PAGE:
I don’t think the cap is the issue at this point with keeping Luongo around – it’s the distraction. Until Luongo is traded, there will be news bits, interviews, op ed pieces, etc all speculating on when, where, and why Luongo is going to a particular location. Gillis obviously knows this, and he has until training camp to trade him – I have to hope it’s done by then. Not only for the guys already in the room, but for whomever he gets in return – having a training camp with your team is so incredibly important.

    VA:F [1.9.16_1159]
    Rating: +6 (from 6 votes)
  9. John Andress
    June 29, 2012

    I am very pleased with the Schneider signing although I still stubbornly maintain my position that Cory Schneider developing into a good goalie (possibly great, still to be determined) doesn’t necessarily mean that Roberto Luongo deteriorated into a bad goalie at the same time. The Canucks are blessed to have two first class goalies on their roster and it is too bad that the economics, politics and psychology of the game and it’s players makes it impossible to keep both of them in tandem for another assault on Lord Stanley. One of the things that I like best about Schneider is that what is referred to as his “patience” whilst developing at college, in the AHL and learning his craft as Luongo’s backup is, in my mind, as much an excellent understanding of how things works. I am still disappointed by bright young stars who demand ice time or guaranteed roster spots etc before they have proven anything. That Schneider understands how it works is reinforced by the fact that there he is on the NHLPA negotiating committee, leading the way in developing the player’s interests for those coming in the future. We are very lucky to have a person of his talent, skill, intelligence and character in the organization and I hope that he ends up being the Canuck’s puck stopper for far longer than the present three year contract.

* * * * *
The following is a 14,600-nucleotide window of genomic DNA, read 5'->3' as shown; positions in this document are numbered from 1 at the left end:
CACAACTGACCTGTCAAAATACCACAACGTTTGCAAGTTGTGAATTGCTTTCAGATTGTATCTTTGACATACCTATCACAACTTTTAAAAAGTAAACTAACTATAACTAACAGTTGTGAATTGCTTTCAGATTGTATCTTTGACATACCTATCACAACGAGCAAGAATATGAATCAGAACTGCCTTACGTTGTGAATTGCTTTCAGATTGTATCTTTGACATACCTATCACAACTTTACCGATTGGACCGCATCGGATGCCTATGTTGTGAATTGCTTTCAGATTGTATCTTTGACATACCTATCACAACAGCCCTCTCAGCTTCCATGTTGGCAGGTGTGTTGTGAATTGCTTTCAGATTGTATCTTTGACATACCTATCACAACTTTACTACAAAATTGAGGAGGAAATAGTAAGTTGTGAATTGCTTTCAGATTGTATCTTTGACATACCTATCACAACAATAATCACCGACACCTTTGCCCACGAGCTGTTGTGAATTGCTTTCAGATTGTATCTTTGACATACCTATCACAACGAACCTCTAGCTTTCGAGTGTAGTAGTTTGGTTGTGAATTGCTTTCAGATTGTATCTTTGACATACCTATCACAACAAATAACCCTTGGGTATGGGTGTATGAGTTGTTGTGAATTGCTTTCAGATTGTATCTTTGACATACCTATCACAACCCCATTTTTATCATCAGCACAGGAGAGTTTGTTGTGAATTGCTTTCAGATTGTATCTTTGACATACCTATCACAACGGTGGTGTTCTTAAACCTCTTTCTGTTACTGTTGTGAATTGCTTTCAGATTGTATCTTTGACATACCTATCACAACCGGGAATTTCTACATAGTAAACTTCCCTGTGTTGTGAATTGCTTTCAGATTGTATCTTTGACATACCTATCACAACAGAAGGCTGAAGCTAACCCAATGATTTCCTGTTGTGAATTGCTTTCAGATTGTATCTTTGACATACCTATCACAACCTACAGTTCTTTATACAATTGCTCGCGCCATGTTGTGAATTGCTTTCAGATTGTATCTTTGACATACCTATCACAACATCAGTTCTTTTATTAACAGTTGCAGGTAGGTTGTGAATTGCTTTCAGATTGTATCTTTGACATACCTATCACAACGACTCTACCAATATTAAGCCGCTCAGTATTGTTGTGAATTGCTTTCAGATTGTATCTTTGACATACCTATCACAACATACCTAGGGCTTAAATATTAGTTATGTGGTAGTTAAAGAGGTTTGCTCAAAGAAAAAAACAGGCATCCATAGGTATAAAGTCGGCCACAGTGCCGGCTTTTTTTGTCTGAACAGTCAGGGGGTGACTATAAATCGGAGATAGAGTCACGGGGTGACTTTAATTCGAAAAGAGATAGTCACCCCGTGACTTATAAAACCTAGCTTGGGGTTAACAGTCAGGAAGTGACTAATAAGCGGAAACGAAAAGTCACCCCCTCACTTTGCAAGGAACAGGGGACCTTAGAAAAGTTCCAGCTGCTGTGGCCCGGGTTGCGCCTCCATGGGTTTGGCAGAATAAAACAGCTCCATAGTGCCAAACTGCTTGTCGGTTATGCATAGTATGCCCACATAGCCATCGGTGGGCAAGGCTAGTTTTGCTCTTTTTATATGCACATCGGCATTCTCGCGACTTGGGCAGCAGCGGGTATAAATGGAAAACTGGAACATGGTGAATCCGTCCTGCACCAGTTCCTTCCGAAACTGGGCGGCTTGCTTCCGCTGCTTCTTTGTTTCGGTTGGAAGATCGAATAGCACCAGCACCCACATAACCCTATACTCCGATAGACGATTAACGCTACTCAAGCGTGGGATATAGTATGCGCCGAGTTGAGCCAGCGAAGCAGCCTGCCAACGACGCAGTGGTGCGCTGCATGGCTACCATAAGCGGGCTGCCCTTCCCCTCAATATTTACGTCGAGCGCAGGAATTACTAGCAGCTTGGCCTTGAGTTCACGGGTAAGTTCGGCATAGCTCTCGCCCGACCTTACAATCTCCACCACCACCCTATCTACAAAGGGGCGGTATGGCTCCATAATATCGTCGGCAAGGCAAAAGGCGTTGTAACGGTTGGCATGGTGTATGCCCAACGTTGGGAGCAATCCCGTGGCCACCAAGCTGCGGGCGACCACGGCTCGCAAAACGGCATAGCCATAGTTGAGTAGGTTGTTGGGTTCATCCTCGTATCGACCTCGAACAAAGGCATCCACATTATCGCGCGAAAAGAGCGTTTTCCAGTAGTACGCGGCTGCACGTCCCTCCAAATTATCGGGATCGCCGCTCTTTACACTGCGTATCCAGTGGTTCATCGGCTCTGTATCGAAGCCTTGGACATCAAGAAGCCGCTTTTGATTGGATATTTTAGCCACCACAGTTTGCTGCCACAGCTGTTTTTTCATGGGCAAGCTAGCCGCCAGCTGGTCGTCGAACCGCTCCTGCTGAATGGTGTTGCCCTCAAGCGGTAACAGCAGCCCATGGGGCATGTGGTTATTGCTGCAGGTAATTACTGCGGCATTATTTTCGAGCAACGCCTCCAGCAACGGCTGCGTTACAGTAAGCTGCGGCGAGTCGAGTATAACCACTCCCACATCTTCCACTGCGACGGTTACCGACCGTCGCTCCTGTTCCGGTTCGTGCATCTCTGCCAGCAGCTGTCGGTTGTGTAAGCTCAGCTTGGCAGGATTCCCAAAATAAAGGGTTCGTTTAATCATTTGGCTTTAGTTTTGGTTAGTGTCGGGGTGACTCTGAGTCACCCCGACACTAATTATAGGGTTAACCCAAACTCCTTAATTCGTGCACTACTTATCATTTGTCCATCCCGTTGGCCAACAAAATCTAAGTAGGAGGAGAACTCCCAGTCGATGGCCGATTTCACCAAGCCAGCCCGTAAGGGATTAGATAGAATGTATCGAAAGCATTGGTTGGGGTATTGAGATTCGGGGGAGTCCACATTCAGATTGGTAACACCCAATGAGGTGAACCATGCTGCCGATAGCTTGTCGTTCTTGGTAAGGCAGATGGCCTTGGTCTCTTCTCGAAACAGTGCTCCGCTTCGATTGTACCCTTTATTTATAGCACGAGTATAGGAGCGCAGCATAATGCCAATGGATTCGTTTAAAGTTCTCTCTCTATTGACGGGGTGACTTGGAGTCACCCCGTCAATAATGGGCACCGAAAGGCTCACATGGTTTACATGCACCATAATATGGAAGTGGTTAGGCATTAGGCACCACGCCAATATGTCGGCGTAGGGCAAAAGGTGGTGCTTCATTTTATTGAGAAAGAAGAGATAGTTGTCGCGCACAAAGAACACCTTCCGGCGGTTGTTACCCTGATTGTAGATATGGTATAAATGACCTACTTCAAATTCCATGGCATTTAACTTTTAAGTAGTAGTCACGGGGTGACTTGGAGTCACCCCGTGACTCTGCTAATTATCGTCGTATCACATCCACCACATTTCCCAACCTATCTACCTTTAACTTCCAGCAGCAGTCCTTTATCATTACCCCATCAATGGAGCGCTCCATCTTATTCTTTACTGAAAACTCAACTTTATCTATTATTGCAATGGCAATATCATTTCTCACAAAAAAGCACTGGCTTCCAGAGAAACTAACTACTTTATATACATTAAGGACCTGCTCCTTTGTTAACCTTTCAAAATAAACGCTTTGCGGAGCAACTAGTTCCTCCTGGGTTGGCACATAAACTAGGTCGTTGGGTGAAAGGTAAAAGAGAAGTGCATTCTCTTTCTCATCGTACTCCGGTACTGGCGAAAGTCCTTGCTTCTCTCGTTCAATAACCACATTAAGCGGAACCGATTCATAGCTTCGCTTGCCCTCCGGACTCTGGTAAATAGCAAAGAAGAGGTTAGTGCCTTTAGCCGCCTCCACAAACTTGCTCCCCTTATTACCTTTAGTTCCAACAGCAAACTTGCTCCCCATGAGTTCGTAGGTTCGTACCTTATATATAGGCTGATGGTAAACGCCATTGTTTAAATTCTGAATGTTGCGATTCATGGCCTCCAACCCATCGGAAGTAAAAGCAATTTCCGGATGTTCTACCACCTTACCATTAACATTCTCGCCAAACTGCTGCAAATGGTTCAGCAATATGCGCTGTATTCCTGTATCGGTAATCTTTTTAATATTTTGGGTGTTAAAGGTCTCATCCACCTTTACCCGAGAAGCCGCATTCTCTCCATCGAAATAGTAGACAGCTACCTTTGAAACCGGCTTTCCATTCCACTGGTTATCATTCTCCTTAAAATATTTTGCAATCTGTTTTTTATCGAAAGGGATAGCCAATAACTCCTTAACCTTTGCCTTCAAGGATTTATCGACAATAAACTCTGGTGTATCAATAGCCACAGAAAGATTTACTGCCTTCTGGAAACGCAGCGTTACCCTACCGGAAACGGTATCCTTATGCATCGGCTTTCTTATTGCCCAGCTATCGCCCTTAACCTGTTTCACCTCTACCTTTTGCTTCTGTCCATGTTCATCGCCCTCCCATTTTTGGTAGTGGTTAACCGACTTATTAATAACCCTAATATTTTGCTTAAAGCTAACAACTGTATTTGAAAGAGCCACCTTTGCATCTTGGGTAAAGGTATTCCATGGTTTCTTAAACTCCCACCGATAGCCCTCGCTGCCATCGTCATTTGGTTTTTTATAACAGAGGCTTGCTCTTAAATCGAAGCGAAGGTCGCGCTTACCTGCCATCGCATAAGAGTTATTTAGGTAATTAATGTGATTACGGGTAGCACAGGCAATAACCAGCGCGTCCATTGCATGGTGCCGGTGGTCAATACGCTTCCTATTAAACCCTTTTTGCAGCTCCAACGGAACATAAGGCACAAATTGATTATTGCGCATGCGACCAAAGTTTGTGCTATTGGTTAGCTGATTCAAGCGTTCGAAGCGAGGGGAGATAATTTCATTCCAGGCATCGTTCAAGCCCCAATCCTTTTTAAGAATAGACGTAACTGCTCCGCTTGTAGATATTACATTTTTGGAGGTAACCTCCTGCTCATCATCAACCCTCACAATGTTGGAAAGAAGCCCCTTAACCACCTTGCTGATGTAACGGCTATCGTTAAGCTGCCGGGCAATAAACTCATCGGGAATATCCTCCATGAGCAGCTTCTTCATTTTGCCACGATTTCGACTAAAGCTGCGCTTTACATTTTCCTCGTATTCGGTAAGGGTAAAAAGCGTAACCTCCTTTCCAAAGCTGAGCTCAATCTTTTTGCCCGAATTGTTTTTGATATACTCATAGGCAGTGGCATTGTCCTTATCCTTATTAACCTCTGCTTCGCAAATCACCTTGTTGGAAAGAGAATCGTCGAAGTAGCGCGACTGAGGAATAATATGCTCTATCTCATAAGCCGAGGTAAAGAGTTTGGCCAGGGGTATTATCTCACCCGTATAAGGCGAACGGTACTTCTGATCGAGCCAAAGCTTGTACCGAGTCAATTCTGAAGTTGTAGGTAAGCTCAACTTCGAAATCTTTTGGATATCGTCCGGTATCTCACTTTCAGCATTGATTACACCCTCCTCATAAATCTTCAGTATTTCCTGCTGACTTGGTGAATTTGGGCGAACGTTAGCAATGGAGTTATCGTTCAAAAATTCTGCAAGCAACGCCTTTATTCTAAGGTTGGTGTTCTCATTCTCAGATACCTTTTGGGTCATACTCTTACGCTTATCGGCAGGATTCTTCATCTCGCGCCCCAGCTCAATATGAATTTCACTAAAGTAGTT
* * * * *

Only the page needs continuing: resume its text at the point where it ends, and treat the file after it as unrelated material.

VA:F [1.9.16_1159]
    Rating: +16 (from 16 votes)
  10. Eric B.
    June 29, 2012

    Does this not mean that we could have signed Schnieds to the contract, to make sure that we get the return that MG wants? I still find it hard to think that Luo will be out. Schnieder is unproven, at least by my standards to give a starting job in a contending team. He’s had a total of 4 playoff games, 3 losses and 1 win. He couldn’t handle the pressure last year in Chicago, I’m scared to think what would happen in SCF.

    VA:F [1.9.16_1159]
    Rating: +2 (from 2 votes)
  11. Yuri
    June 29, 2012

    I’m puzzled and frightened by the fact that an unproven, untested goalie, albeit a bright prospect, commands 4 mil. a year. There is 50/50 chance he’s a flop, like so many other bright goalie prospects before him. I’m begining to lose confidence in MG. I ain’t convinced any more he knows what he’s doing.

    VA:F [1.9.16_1159]
    Rating: -8 (from 12 votes)
  12. MB13
    June 29, 2012

    “His patience should be used as an example to all the other prospects in the organization.”

    Tell that to the next highly rated prospect that suffers a career ending injury while being patient.

    Players have nobody to answer to but themselves. I would not have blamed Schneider if he signed the first big money deal wherever he got it. He had no loyalty to the Canucks and his patience was close to stupidity – IMO. Athletes careers are short. Canucks better start moving them up the ladder quicker as not everyone will be as patient (*cough* *cough* Hodgson)